Costs of Obesity in Workplace Highest for Government Workers

February 14, 2020

Although obese employees incur higher direct and indirect costs, the extent of obesity-related costs tends to be lower in some industrial sectors than others— including healthcare, reports a study in the February Journal of Occupational and Environmental Medicine.

This study compares other industries with the healthcare industry. Compared with the healthcare industry, direct healthcare costs by obesity class were higher in several other U.S. industries. The greatest excess direct costs per person per year (PPPY) were seen for employees with class III severity obesity in:

  • government/education/religious services (GERS) sector, about $5,600 PPPY;
  • food/entertainment services, $4,900 PPPY; and
  • technology sectors ($4,300 PPPY).

Compared to healthcare, obese GERS workers were more than twice as likely to be in the highest category of direct costs (80th percentile or higher).

The study adds to previous evidence that obesity-related costs are higher in some industries than others. The authors suggest that because of their training, health care employees may feel better able to deal with health problems on their own — or might feel ashamed of needing medical care for obesity-related issues.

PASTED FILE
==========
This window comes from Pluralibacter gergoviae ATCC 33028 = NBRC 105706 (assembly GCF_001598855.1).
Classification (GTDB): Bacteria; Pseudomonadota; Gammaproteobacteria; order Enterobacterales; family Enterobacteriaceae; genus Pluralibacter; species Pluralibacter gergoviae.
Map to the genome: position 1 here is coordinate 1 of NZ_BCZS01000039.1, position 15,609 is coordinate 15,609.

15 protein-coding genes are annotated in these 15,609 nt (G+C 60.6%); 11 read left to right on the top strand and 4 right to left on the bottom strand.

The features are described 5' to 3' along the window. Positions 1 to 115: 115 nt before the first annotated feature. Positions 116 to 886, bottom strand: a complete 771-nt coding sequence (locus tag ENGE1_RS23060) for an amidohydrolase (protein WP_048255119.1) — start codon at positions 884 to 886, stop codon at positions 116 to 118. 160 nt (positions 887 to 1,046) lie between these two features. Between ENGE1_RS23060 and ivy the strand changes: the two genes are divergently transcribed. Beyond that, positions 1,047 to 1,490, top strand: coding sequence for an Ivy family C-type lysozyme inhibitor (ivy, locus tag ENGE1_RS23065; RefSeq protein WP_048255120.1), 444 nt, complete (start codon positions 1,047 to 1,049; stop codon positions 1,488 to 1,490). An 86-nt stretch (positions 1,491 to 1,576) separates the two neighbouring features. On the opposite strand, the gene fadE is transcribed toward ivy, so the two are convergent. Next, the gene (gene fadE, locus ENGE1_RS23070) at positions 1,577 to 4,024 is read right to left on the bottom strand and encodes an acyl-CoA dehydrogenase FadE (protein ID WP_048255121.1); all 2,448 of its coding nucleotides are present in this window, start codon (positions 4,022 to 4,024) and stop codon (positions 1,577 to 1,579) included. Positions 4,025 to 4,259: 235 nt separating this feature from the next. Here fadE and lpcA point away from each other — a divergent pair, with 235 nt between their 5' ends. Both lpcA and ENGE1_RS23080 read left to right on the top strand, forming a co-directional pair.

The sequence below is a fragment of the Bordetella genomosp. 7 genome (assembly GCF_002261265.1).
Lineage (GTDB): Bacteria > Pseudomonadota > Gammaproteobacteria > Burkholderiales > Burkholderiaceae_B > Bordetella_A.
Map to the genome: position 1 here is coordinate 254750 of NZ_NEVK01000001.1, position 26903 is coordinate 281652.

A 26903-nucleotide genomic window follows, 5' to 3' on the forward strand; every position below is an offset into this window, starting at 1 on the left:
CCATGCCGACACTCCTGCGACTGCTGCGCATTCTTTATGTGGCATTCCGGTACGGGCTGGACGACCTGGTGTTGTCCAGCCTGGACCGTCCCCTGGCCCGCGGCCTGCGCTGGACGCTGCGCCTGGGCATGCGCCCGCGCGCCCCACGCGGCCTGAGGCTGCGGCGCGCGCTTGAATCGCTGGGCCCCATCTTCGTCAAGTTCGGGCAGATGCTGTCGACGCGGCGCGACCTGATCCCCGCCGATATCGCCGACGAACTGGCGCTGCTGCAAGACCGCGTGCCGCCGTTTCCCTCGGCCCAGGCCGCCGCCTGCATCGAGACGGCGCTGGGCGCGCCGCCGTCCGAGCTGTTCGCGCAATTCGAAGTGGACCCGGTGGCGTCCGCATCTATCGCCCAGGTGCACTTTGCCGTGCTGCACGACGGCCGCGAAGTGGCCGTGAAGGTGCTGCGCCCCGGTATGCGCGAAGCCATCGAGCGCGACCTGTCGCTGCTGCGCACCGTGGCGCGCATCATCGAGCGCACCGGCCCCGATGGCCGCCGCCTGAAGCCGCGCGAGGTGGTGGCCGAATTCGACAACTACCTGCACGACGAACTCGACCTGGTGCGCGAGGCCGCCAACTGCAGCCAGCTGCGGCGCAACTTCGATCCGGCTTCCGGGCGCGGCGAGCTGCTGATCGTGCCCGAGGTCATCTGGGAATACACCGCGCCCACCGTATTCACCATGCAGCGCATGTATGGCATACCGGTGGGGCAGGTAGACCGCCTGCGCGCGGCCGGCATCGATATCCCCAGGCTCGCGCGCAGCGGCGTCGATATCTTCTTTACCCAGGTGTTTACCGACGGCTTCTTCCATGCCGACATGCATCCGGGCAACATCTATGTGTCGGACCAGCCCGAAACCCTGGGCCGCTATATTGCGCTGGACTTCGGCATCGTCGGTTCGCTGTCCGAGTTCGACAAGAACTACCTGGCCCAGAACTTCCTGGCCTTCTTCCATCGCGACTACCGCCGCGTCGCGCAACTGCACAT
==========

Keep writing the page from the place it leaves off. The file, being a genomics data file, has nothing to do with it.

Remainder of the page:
For other industrial sectors studied — manufacturing and energy, transportation, finance and insurance, and retail stores and consumer goods — obesity-related costs were not significantly higher than in healthcare.

In all sectors, direct health care costs increase with increasing body mass index, according to the study. Average direct costs per person per year (PPPY) increased from about $4,500 for non-obese workers, to $7,150 for those with class I, $9,700 for class II, and $19,000 for class III obesity. Medical-related absenteeism and disability costs showed similar trends.

The researchers hope the study will contribute towards the implementation employer-based weight management programs tailored to the specific needs of each industry in order to improve employee health.

For the study, Dominique Lejeune, MSc, of Groupe d’analyse, Ltée, Montréal, QC, Canada, analyzed variations in the relationship between obesity and healthcare and other employee costs. The study included data on more than 39,000 U.S. employees between 2010 and 2017, drawn from a large administrative claims database. Excess costs associated with obesity at different severity levels (class I, II, and III) were compared for eight broad industrial sectors.

The Journal of Occupational and Environmental Medicine is the official journal of the American College of Occupational and Environmental Medicine.

The study can be found at: “Direct, Absenteeism, and Disability Cost Burden of Obesity Among Privately Insured Employees.”

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